Day 4- Loyola, Cooking Demo, StreetCar

Video by: Philip, Josh, Hannah, Cristian

Olivia: Today’s experience of life in New Orleans was in the transit. Here, it is common to ride the transit everywhere; this was something different for me. The transit is a nice experience and a cheap option for transportation; you get to connect with the city and to have some conversations with other passengers, get to know stories and adventures around the city and live the experience of riding the cable car. Personally, I think it will be hard for me to ride the cable car every day. To be able to ride the bus on time, you need to check your time in all your activities, being on time in the station and waiting for the cable car to get there. I feel that a busy, tight schedule will be hard to manage with the cable car. Today, I have been engaging in small conversations with random people. At Loyola University while waiting at the bus stop, I engaged in a short conversation with one student; in the transit I was sitting next to a couple that was on a vacation and I had a short conversation with them as well. I am getting more comfortable talking with people I have never seen before and have small interactions that will make my experience in New Orleans better.

Ricardo: My street car experience was simply awesome. What made it fun was the fact that it was a new experience for me. It was also fun because we went around New Orleans, looking at the different neighborhoods. What I also enjoyed about the street car was that it got so crowded. There was people all over the aisle. The only thing I didn’t like about the street car was the fact that I got dizzy form standing on the aisle and that it was so loud that it hurt my ears. The reason why I got dizzy was because the street car moved a lot. Overall, this was a great opportunity to see how the locals get around the city.

To be honest I didn’t really greet as many people as I wanted. The only time I had the opportunity to say, “good morning” to people was when I had breakfast at the hotel. As I got my food I said, “good morning” to the ladies serving the food. The other place where I asked a few people how their day was going was when I was at the elevator. But outside the hotel I didn’t have the opportunity to greet people. I didn’t greet any one as I was planning to because we’re always in a rush to get to a place, so I totally forgot about it. I hope I can do better tomorrow and greet people as I walk by them.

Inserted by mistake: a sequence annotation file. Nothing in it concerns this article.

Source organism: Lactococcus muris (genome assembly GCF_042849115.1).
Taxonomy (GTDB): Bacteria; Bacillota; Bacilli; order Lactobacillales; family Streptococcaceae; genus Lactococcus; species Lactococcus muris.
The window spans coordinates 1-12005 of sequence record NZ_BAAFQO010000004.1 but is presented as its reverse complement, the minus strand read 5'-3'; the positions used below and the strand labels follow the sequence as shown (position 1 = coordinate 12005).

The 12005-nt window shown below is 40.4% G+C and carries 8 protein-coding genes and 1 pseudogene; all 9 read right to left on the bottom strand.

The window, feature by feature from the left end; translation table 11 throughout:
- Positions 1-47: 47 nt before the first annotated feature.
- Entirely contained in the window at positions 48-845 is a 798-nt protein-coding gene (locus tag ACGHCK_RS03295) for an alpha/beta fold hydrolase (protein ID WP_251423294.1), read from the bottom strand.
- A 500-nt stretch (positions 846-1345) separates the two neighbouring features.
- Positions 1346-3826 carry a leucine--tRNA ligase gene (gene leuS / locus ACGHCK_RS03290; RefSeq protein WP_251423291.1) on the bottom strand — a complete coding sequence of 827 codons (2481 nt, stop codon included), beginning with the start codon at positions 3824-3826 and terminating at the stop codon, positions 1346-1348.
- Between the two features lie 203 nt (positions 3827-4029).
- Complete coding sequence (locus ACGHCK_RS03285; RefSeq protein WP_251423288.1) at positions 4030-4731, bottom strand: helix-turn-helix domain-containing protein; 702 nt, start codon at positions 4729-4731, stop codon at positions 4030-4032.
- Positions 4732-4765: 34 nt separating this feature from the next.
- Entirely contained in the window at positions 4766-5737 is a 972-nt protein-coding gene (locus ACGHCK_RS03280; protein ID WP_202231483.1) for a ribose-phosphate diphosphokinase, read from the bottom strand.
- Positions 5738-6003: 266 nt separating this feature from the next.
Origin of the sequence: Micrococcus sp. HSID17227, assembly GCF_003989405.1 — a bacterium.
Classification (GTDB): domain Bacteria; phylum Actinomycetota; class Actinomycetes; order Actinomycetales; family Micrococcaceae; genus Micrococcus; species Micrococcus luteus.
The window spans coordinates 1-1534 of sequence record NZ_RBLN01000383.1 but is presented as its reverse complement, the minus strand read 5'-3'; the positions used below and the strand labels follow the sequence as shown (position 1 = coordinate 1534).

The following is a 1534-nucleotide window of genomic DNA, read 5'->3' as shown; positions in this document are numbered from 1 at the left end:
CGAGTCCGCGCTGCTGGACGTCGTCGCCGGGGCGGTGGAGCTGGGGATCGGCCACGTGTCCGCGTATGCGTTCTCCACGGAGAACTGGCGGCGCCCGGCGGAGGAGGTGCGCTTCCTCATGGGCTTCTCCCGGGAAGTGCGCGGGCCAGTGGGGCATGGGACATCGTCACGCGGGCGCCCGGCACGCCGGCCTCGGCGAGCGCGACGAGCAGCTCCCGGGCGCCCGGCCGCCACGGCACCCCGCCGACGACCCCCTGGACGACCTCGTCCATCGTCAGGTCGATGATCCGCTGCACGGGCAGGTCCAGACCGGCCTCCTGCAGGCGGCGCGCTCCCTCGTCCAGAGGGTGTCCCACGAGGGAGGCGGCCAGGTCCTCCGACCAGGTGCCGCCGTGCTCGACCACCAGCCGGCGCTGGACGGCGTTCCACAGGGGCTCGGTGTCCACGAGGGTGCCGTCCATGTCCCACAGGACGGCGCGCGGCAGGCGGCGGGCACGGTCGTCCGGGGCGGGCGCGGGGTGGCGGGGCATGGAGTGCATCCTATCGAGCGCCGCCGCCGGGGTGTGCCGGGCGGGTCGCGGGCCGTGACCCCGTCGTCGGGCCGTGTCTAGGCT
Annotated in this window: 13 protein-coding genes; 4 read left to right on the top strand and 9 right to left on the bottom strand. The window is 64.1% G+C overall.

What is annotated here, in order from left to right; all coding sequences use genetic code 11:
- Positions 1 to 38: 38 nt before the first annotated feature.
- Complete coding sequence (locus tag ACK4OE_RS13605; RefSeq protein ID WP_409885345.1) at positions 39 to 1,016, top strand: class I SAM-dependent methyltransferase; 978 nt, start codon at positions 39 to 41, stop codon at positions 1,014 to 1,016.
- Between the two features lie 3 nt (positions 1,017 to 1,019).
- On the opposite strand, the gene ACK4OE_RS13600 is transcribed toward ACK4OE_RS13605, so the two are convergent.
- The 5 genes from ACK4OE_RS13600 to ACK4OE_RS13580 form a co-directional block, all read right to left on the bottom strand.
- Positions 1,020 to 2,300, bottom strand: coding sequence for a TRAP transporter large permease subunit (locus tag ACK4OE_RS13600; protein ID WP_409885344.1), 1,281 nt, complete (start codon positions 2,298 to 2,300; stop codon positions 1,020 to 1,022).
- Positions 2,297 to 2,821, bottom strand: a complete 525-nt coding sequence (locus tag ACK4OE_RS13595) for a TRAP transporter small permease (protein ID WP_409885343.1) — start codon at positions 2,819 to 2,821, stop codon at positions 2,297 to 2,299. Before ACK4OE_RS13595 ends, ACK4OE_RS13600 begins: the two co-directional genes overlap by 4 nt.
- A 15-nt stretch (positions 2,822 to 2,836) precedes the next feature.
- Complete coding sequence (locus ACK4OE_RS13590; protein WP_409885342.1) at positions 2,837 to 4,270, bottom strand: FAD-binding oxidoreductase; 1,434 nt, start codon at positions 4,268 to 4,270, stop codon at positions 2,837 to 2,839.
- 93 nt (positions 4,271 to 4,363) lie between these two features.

Elizabeth: Today I experienced riding the infamous New Orleans street car for the first time. Sitting under the morning sun and hearing the rhythm the tracks made was strangely relaxing. I enjoyed watching people get on and off the bus wondering where they were headed to and coming to the realization that although the people of New Orleans do things a bit differently they still live everyday lives just like us. Although the bus became crowded at times I was surprised at how comfortable I felt with people invading my personal space. Within the last few days I have really learned to grasp just how the people here interact with each other and have made an effort to adapt some of that into my own lifestyle.

I have challenged myself to initiate conversations with people rather than keep to myself and in doing so have felt more confident and just an overall happier person. I met a girl from Southern University of New Orleans in the hotel elevator who was here at a conference representing her school and I thought that was really exciting since we had just visited her school two days prior! She was surprised to hear that I even knew of her school and I think she appreciated our conversation. I am hoping to be able to implement this way of living as I return home as well. We’ll see how it goes!

Ryan: The town car, “Trolley” is the equivalent of our bus or railway system in Seattle. Today was my first experience on a town car and found it to be pretty fun that expressed some cultural differences. The conductor was extremely nice, greeted each person, and even helped us get a pass for the day. He would yell out each major intersection and pay attention to each person when they hit the bell to get off. Persons on the trolley were quiet but welcomed a conversation. People would tell you about different mom and pop shops to go to and even asked questions about Washington. One eye opener was how many people they would shove into the trolleys during busy times of the day. There was a point where you were back to back standing in the aisle, but even then you could still get a laugh or two out of persons in front or behind you with a simple saying. Yesterday during our debrief we received a challenge to welcome people we pass by or sit next to for spring quarter, which sounds simple until you really think about how many people you actually make eye contact with at school. Today I didn’t really change my routine because I normally say, “Hi” or “Good Morning” to people that I stand or sit next to. Although I did notice a couple of situations where I could have said a simple greeting to a couple of passers by. Especially at the Pelicans basketball game, there were multiple times that I could have said a simple greeting to people but didn’t. I told myself that there were some chances that I could have done it but didn’t because we are so used to avoiding simple gestures in our culture (not in a bad way). I am going to work on it and soon it will become second nature.

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